If somebody is such an imminent threat or bad actor that he or she needs to be spied and / or eavesdropped upon by local, state and / or federal authorities, then whatever case that can be built against that person is surely worth the time it takes for those authorities to do it right, by first obtaining a court's prior consent before they engage in any snooping.

    The only exception I'd consider would be when someone is perceived to be in imminent danger of bodily harm, i.e., a kidnapping victim being held for ransom, or the general public from the aforementioned terrorist threat. But even then, the authorities best be prepared to accept the potential legal consequences and fallout for their preemptive actions, should a judge subsequently find them to have acted illegally or unconstitutionally.



    The hotel may have a (none / 0) (#2)
    by oculus on Mon Oct 20, 2014 at 03:19:09 PM EST
    right of privacy, but not the guest?

    Dunno (none / 0) (#3)
    by jbindc on Mon Oct 20, 2014 at 03:22:33 PM EST
    If you sign a hotel register, how much privacy do you really have if the next guest in will sign under your name and see it there?

    I cannot remember the last time I actually (5.00 / 1) (#6)
    by caseyOR on Mon Oct 20, 2014 at 04:14:40 PM EST
    signed a hotel guest register. The desk clerk pulls my name up on the computer and signs me in. The guest who follows me never sees my name.

    I suspect what the police want here are computer lists of hotel guests.

    The days of Joe Friday walking into a hotel, demanding to see the register, and running his finger down the pages until he finds the signature of the bad guy are long gone.


    My mental image was the detective (none / 0) (#8)
    by ruffian on Mon Oct 20, 2014 at 04:17:19 PM EST
    from Psycho, at the Bates Hotel.

    I Have Never Signed an... (5.00 / 1) (#9)
    by ScottW714 on Mon Oct 20, 2014 at 04:25:38 PM EST
    ...actual registry at a hotel.  Weddings, funerals, and some occasional tourist spot is the only places I have ever seen registries.

    But that is BS in that you can not stay at most hotels without identification, it's not optional.

    But remarkably, at least here in Texas, hourly hotels generally don't require ID.

    How that is going to help reduce prostitution is a mystery.


    You just can't keep a good Ranger down (5.00 / 1) (#10)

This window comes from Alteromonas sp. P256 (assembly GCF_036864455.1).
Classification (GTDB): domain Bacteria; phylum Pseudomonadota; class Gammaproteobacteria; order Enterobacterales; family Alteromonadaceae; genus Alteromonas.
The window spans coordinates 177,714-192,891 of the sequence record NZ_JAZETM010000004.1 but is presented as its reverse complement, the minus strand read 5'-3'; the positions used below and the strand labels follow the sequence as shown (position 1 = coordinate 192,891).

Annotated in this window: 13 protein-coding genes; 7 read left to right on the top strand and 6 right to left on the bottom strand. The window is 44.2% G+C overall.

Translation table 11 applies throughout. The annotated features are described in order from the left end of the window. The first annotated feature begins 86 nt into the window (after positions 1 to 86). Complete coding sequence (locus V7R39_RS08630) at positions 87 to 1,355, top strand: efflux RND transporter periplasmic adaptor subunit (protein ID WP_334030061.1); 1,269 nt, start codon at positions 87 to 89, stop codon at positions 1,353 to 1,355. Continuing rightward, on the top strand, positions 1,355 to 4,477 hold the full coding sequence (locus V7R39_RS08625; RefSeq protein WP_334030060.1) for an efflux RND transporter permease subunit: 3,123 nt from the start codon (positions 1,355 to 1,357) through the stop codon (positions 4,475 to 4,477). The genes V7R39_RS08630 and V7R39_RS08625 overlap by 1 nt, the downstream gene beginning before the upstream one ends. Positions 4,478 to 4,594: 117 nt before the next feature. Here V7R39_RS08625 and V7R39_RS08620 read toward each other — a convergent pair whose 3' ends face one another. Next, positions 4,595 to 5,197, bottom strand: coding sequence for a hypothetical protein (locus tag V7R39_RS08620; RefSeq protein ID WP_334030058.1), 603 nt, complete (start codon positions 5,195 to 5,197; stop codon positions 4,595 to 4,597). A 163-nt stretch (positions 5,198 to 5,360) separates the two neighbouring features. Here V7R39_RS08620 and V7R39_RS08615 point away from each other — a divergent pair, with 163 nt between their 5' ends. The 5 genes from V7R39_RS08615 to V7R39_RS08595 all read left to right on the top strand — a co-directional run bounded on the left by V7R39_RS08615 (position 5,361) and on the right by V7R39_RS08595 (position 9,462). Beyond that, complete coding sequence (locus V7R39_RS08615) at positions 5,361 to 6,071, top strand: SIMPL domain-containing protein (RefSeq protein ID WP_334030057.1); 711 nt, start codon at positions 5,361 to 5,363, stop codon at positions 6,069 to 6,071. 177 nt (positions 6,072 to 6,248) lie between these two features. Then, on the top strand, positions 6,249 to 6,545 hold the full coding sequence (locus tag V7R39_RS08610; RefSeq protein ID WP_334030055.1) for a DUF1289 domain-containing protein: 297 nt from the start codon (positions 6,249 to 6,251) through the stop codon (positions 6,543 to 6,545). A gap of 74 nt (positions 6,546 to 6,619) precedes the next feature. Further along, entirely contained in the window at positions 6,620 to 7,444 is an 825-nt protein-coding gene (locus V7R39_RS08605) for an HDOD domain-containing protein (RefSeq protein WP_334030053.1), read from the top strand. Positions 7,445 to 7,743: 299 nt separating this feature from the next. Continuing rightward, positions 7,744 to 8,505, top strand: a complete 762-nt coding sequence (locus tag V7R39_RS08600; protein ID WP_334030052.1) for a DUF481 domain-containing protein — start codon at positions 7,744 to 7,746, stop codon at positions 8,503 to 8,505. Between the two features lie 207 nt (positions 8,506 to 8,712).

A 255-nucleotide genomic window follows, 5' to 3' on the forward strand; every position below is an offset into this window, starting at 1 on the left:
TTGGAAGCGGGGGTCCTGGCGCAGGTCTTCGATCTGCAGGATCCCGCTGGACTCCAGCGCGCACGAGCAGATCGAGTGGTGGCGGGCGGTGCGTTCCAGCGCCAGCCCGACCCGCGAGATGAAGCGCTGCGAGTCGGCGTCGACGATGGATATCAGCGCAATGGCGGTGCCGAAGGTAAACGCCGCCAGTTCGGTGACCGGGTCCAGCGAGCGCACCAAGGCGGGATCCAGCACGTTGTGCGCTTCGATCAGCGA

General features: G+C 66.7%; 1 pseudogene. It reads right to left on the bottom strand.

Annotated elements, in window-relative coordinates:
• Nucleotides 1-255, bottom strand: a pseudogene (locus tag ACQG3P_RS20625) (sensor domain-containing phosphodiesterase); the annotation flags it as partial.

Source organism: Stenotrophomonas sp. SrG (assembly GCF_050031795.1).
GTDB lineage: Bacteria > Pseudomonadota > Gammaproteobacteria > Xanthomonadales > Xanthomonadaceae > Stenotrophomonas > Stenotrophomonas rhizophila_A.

by NYShooter on Mon Oct 20, 2014 at 04:32:23 PM EST
    Having eliminated all other crimes in the Lone Star State those valiant Lawmen can now double down on the tough ones.

    I really can't recall being asked for my ID (none / 0) (#13)
    by Reconstructionist on Mon Oct 20, 2014 at 04:46:44 PM EST
    when I check in. Even when I don't have reservations they usually just take my credit card and the only thing they ask for is the license number of the car I am parking.

    But, I have had cases where my clients, often if not always black, were not only required to show ID but the motel made a photocopy of it and provided it to the cops.


    Here's more (none / 0) (#4)
    by jbindc on Mon Oct 20, 2014 at 03:23:37 PM EST
    Well.... the last time I saw a hotel register like (none / 0) (#7)
    by ruffian on Mon Oct 20, 2014 at 04:16:44 PM EST
    that may have been in the early 70s.

    Interesting point though - do the computerized registration systems in use almost everywhere carry with them a new expectation of privacy?


    The court may be preparing (none / 0) (#12)
    by Reconstructionist on Mon Oct 20, 2014 at 04:38:34 PM EST
      to distinguish expressly between your right to privacy in the hotel room which you are renting and reasonably believe to be protected from uninvited intrusion and the records of the hotel which you do not believe to be under your control  and in which your expectation of privacy might be lesser.

    Looking at the Volokh link (none / 0) (#14)
    by Reconstructionist on Mon Oct 20, 2014 at 04:52:20 PM EST
      I see tis case is being challenged by the hotels subject to a law requiring them to maintain records and produce them for inspection upon demand, not by a guest whose information was obtained from a search of hotel records.

      That could mean my surmise the court was going to expressly state guests do not have a reasonable expectation of privacy in their personal information given to the hotel might be off base and not  be addressed at all because the issue will be limited whether the hotel owners have a protected privacy in their business records which trumps the  ordinance.


    The Castle Doctrine (5.00 / 2) (#16)
    by fishcamp on Tue Oct 21, 2014 at 07:51:47 AM EST
    must not come into play in this situation, or I guess it would have been mentioned?

    Well, played, sir. (none / 0) (#17)
    by jbindc on Tue Oct 21, 2014 at 08:05:46 AM EST
    Is the link messed up? (none / 0) (#15)
    by republicratitarian on Mon Oct 20, 2014 at 10:04:21 PM EST
    It keeps opening my email when I click on it.